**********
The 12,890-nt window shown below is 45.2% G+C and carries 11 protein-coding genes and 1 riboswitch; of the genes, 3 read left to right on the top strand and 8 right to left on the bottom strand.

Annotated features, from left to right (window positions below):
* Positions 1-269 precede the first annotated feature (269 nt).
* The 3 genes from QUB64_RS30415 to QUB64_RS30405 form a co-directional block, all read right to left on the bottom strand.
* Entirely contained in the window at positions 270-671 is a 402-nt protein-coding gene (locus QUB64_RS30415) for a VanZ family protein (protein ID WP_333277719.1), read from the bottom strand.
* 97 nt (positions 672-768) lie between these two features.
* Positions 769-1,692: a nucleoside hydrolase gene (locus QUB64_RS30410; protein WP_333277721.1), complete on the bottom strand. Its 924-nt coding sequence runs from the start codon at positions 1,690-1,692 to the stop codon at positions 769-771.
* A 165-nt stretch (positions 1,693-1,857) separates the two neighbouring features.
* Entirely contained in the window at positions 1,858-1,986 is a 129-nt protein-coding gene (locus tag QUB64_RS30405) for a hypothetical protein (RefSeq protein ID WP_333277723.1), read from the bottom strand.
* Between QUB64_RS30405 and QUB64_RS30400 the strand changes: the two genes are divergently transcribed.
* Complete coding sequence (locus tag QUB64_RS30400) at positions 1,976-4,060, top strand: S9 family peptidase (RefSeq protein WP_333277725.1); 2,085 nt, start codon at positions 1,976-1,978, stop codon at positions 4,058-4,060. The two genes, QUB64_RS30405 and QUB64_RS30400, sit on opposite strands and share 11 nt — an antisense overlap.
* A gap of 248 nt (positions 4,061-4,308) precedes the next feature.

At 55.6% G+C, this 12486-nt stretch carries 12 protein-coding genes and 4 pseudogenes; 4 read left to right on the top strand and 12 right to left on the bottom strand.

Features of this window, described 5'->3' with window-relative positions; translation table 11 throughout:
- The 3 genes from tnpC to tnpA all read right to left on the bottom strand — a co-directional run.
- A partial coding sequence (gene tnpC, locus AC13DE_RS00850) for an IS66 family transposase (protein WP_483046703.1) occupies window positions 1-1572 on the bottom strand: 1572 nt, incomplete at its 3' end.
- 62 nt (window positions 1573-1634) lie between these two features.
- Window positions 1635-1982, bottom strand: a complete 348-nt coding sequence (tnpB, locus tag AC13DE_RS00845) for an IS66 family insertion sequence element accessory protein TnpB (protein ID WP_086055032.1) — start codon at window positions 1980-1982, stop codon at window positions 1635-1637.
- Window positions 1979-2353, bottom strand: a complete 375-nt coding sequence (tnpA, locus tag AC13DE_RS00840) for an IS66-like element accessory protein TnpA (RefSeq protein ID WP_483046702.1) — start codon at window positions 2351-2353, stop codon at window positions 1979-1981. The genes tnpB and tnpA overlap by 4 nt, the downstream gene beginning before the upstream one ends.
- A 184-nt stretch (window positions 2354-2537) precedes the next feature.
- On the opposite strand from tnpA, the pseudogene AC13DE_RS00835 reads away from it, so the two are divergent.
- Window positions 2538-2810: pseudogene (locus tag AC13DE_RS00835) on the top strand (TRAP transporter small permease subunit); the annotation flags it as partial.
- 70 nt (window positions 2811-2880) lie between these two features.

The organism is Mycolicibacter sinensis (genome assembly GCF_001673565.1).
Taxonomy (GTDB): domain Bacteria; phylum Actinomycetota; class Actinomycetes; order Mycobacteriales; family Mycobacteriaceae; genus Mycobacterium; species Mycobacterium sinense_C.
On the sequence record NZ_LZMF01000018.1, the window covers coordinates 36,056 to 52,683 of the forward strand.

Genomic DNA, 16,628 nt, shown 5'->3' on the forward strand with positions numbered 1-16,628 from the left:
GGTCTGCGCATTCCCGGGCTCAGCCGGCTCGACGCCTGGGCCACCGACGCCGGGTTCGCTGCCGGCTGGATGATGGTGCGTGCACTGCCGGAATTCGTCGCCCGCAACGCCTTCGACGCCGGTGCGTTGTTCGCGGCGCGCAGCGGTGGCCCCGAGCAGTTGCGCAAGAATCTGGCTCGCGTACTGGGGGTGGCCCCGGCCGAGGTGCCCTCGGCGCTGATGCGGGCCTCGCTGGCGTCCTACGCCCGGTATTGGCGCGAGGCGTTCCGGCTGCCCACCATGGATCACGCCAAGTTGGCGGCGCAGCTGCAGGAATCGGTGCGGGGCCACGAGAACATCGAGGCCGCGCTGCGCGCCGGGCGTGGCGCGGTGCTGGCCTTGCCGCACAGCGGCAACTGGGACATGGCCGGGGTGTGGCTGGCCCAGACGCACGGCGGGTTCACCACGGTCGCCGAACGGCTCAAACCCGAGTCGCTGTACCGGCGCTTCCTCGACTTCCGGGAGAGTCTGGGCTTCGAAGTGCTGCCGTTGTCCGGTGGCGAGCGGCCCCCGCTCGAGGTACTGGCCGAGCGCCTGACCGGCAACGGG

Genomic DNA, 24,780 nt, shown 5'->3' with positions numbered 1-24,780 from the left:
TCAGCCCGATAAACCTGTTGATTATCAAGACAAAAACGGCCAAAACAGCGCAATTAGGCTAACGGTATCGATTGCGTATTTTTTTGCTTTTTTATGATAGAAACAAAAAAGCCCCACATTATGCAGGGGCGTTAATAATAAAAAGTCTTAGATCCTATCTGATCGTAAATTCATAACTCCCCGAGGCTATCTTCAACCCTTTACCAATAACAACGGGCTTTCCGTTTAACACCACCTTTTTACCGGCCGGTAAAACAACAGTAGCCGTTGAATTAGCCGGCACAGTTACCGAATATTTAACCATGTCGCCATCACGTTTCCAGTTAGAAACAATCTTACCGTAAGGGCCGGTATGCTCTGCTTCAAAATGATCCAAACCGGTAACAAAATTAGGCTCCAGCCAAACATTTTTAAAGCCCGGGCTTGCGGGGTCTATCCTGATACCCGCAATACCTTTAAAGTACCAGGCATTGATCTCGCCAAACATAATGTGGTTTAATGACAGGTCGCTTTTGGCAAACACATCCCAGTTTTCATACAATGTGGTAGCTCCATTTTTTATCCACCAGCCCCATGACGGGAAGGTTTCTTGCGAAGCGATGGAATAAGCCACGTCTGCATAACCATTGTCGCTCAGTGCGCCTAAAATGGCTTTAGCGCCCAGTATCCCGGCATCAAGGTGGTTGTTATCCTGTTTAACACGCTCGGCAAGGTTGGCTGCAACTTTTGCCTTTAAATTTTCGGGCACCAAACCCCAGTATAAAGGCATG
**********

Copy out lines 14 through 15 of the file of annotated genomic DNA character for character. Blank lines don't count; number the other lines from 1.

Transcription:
Features of this window, described 5'->3' with window-relative positions; translation table 11 throughout:
- The 3 genes from tnpC to tnpA all read right to left on the bottom strand — a co-directional run.